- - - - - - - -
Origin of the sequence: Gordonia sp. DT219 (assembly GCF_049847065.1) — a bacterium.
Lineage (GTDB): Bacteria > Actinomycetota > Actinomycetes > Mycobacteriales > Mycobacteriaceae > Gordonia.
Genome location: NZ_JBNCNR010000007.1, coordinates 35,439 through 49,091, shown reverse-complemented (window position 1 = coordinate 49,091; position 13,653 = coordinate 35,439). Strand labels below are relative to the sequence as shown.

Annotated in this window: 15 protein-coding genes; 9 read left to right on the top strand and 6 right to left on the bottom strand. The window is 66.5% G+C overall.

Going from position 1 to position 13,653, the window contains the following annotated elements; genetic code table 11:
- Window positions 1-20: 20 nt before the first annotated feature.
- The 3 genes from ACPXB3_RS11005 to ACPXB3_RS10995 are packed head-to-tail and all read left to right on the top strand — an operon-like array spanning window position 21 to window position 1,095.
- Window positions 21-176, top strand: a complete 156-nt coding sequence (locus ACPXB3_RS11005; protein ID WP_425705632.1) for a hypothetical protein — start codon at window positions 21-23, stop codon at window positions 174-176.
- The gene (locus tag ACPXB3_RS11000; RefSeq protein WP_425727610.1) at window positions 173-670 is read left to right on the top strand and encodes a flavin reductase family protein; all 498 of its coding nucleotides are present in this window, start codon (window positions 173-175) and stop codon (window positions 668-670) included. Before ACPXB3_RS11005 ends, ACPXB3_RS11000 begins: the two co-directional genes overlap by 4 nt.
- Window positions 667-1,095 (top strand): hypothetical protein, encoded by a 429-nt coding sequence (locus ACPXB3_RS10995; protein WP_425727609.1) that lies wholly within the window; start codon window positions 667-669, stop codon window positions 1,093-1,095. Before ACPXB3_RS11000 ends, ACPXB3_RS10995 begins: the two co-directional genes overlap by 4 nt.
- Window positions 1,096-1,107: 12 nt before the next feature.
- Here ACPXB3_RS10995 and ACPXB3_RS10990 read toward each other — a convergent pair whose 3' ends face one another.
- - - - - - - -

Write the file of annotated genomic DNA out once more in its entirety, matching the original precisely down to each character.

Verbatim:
Origin of the sequence: Gordonia sp. DT219 (assembly GCF_049847065.1) — a bacterium.
Lineage (GTDB): Bacteria > Actinomycetota > Actinomycetes > Mycobacteriales > Mycobacteriaceae > Gordonia.
Genome location: NZ_JBNCNR010000007.1, coordinates 35,439 through 49,091, shown reverse-complemented (window position 1 = coordinate 49,091; position 13,653 = coordinate 35,439). Strand labels below are relative to the sequence as shown.

Annotated in this window: 15 protein-coding genes; 9 read left to right on the top strand and 6 right to left on the bottom strand. The window is 66.5% G+C overall.

Going from position 1 to position 13,653, the window contains the following annotated elements; genetic code table 11:
- Window positions 1-20: 20 nt before the first annotated feature.
- The 3 genes from ACPXB3_RS11005 to ACPXB3_RS10995 are packed head-to-tail and all read left to right on the top strand — an operon-like array spanning window position 21 to window position 1,095.
- Window positions 21-176, top strand: a complete 156-nt coding sequence (locus ACPXB3_RS11005; protein ID WP_425705632.1) for a hypothetical protein — start codon at window positions 21-23, stop codon at window positions 174-176.
- The gene (locus tag ACPXB3_RS11000; RefSeq protein WP_425727610.1) at window positions 173-670 is read left to right on the top strand and encodes a flavin reductase family protein; all 498 of its coding nucleotides are present in this window, start codon (window positions 173-175) and stop codon (window positions 668-670) included. Before ACPXB3_RS11005 ends, ACPXB3_RS11000 begins: the two co-directional genes overlap by 4 nt.
- Window positions 667-1,095 (top strand): hypothetical protein, encoded by a 429-nt coding sequence (locus ACPXB3_RS10995; protein WP_425727609.1) that lies wholly within the window; start codon window positions 667-669, stop codon window positions 1,093-1,095. Before ACPXB3_RS11000 ends, ACPXB3_RS10995 begins: the two co-directional genes overlap by 4 nt.
- Window positions 1,096-1,107: 12 nt before the next feature.
- Here ACPXB3_RS10995 and ACPXB3_RS10990 read toward each other — a convergent pair whose 3' ends face one another.